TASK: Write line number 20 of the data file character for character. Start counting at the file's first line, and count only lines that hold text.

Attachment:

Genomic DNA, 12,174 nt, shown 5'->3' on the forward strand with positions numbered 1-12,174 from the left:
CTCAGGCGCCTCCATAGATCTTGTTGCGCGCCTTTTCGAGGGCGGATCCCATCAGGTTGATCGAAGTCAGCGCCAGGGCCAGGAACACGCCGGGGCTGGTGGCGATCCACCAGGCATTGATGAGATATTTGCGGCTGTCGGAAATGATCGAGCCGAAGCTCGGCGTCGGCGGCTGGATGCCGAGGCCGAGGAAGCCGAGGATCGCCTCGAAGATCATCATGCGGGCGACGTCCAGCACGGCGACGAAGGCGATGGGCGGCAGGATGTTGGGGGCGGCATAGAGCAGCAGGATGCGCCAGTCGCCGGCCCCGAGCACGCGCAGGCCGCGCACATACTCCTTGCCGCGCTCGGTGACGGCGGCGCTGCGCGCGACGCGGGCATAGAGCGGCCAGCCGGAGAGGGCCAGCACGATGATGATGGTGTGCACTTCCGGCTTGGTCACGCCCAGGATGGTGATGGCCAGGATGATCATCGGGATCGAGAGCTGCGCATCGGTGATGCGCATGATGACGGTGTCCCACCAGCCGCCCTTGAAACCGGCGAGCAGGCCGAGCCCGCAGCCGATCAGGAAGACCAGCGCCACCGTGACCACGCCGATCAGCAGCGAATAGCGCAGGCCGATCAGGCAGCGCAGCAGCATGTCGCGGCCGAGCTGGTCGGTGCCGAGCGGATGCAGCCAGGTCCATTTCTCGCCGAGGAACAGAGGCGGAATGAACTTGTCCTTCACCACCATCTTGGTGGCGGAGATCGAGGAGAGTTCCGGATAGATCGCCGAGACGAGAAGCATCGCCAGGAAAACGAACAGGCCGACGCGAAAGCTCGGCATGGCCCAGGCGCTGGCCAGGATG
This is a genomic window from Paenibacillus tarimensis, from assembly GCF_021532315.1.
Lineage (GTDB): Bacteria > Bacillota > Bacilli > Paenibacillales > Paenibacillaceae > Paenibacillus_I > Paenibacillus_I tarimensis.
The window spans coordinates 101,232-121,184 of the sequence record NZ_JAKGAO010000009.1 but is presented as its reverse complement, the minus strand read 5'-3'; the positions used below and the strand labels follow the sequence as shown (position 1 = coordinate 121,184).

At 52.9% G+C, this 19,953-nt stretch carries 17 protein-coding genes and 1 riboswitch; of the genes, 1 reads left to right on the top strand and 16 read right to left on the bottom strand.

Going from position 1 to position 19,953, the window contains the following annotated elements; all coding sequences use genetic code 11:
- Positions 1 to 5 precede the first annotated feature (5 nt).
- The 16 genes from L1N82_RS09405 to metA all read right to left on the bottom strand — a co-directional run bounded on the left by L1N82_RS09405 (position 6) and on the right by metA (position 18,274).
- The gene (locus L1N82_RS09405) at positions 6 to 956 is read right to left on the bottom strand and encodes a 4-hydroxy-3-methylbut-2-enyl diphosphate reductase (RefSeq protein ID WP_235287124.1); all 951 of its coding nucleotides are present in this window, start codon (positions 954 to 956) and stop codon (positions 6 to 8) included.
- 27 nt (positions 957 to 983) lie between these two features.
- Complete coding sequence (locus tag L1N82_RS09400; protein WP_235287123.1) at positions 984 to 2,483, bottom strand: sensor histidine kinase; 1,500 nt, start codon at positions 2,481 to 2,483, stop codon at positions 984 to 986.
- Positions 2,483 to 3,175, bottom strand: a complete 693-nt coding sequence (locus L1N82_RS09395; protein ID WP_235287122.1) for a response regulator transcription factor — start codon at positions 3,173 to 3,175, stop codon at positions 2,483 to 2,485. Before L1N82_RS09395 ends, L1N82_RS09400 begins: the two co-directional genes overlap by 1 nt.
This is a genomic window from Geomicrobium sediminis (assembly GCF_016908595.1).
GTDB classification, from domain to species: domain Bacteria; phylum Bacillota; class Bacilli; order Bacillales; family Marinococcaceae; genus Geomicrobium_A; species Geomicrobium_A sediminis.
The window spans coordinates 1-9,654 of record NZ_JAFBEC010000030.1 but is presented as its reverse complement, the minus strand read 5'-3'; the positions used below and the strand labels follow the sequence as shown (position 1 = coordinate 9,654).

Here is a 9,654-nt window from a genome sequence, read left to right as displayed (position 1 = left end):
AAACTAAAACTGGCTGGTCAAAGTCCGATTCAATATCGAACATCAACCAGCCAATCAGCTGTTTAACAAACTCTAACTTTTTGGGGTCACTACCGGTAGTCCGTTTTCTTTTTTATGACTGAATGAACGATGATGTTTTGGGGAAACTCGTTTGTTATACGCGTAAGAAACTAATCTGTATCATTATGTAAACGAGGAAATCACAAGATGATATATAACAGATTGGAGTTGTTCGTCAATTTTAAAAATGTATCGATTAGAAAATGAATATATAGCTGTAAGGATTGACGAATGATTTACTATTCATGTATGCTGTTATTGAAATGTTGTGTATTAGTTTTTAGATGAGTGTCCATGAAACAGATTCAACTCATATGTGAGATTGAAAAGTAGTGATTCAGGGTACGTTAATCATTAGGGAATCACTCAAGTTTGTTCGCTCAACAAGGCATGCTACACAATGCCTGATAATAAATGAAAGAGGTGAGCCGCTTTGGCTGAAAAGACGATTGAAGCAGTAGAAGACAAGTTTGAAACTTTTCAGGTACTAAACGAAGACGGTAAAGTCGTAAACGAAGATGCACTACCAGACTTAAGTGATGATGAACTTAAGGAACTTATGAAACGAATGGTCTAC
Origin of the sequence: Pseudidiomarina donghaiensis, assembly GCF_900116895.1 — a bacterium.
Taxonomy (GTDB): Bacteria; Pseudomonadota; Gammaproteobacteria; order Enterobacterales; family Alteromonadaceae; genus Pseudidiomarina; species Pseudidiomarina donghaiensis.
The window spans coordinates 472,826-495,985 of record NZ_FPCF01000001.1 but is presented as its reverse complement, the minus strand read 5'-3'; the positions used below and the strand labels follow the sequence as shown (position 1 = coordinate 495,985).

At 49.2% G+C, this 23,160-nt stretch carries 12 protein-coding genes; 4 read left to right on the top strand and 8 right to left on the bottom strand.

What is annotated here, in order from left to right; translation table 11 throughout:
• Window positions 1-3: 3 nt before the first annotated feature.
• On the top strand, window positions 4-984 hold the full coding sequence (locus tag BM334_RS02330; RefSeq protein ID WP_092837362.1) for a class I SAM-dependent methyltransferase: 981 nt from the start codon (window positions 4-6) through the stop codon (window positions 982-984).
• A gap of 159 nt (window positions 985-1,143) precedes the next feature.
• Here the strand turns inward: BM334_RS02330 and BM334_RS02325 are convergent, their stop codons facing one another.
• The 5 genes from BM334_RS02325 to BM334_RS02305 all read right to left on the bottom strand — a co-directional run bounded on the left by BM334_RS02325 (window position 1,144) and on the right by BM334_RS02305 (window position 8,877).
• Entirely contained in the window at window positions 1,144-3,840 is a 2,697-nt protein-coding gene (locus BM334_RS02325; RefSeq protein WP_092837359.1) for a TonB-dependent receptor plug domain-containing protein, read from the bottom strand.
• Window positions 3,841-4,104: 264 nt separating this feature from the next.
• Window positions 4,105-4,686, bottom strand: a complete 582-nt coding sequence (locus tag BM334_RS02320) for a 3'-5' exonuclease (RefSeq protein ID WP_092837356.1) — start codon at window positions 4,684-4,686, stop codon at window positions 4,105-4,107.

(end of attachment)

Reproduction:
Taxonomy (GTDB): Bacteria; Pseudomonadota; Gammaproteobacteria; order Enterobacterales; family Alteromonadaceae; genus Pseudidiomarina; species Pseudidiomarina donghaiensis.